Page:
Interstitial Moment:

Centrum Wisdom

Years ago, I was teaching at Centrum Writer’s Conference in Port Townsend, WA. The speakers were amazing, the students ate it all up which was just as well since the food was incredibly bad.  Everyone complained. Finally the head cook (I hesitate to call him a chef) remarked grumpily to us, “You writers. . .you publish one book and you think you’re a regular Van Gogh.”

Well, what he said went viral in the only way something could in those days. Everyone talked about it, wrote about in their (actual) journals, and in their poems, stories, etc. My class even made me a broadside illustrated with a painting of my cottage. When I got home I had it framed.

A Regular Van Gogh. Alas, how prophetic now that poor (in all senses of the word) cook was. What with e-books and self-publishing and celebrity children’s books, there are a lot of folks out there who think that once they self-publish, they are a Regular VGs.

What we are missing, in our rush to democratize the arts,to make sure everyone gets an equal chance at foisting their prose or their daubs or the off-key karaoke onto the international stage is the sense of the hard work involved, the endless restructuring, reinvention, re-visioning. No one in the arts simply does something once. Though it may look easy, we who paint, write, dance, sing spend hours exercising the muscles of our craft.

Stand in the wings—as I did as a child watching the Balanchine dancers come off stage. From the audience they looked as if they floated through the air effortlessly spinning, leaping, launching themselves at a partner. But in the wings, when Melissa Hayden—who had just danced so gloriously—was away from the lights and passing me in the wings, she was red-faced, sweaty, huffing. Then she took a deep  breath, squared her shoulders, and leaped back onto the stage.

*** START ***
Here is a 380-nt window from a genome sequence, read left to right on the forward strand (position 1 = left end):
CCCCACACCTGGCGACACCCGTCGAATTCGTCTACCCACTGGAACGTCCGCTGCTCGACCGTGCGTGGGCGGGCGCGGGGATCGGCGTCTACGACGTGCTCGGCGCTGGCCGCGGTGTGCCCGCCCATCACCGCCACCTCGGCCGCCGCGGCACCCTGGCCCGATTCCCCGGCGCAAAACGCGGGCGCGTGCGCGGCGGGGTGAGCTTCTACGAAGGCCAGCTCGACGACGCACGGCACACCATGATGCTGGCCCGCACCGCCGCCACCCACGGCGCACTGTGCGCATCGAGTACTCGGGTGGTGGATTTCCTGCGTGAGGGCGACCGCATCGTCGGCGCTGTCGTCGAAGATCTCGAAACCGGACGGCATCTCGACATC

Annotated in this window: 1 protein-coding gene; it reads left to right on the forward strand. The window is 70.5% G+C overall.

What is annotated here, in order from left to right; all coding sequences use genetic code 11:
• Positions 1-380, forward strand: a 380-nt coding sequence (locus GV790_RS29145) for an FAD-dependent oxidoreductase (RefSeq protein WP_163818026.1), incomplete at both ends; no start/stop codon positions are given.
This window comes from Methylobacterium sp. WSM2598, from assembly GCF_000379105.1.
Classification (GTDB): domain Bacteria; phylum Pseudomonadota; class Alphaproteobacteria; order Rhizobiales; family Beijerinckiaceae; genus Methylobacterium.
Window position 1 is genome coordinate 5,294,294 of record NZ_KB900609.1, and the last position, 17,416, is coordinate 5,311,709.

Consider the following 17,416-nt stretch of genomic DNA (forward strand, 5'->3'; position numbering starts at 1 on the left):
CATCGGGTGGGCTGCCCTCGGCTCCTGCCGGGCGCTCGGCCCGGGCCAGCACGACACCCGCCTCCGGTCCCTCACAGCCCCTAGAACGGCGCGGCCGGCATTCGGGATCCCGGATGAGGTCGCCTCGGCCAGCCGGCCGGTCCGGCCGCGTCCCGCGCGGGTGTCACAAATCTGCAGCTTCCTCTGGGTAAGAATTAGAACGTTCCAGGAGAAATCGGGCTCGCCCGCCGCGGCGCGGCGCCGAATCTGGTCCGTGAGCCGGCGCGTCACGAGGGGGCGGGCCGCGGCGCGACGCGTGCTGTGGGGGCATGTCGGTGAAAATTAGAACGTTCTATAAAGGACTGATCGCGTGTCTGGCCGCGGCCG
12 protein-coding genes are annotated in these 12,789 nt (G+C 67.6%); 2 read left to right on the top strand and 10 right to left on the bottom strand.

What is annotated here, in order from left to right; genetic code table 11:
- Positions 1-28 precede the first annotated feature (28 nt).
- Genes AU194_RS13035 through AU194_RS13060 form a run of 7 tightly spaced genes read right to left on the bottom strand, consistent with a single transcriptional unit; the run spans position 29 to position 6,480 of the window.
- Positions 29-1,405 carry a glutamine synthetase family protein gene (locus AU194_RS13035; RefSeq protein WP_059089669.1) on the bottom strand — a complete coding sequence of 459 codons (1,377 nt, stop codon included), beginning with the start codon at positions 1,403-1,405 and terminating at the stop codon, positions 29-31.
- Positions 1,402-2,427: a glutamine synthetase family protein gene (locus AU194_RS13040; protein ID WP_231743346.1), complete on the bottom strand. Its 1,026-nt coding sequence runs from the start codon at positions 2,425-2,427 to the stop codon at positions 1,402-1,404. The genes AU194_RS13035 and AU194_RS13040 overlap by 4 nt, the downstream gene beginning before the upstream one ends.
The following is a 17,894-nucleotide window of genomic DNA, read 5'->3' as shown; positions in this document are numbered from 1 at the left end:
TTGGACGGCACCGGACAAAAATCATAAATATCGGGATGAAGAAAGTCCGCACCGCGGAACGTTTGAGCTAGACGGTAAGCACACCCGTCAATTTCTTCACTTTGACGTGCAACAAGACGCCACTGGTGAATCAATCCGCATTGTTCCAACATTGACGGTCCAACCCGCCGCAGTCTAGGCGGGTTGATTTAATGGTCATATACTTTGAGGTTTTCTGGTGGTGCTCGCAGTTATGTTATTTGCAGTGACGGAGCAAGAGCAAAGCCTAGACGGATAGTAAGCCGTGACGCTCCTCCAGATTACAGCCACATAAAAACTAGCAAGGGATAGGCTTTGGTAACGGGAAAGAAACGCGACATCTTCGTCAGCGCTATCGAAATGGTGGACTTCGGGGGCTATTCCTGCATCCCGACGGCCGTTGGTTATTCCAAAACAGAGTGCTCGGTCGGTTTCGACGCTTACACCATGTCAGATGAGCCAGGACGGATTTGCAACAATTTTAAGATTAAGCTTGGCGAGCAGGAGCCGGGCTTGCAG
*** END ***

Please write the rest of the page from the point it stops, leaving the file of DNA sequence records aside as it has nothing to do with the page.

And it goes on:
I never forgot that. Or that before her performance she—along with the rest of the NY C ballet company, had taken a barre class stretching and straining and warming their muscles so that they could go out and make it all look easy..

Writers do the same. We stretch. We strain, We come out of a chapter red-faced, huffing, square our shoulders, and get down to the next chapter. And the next.

Put bluntly, the Arts are not for wimps.


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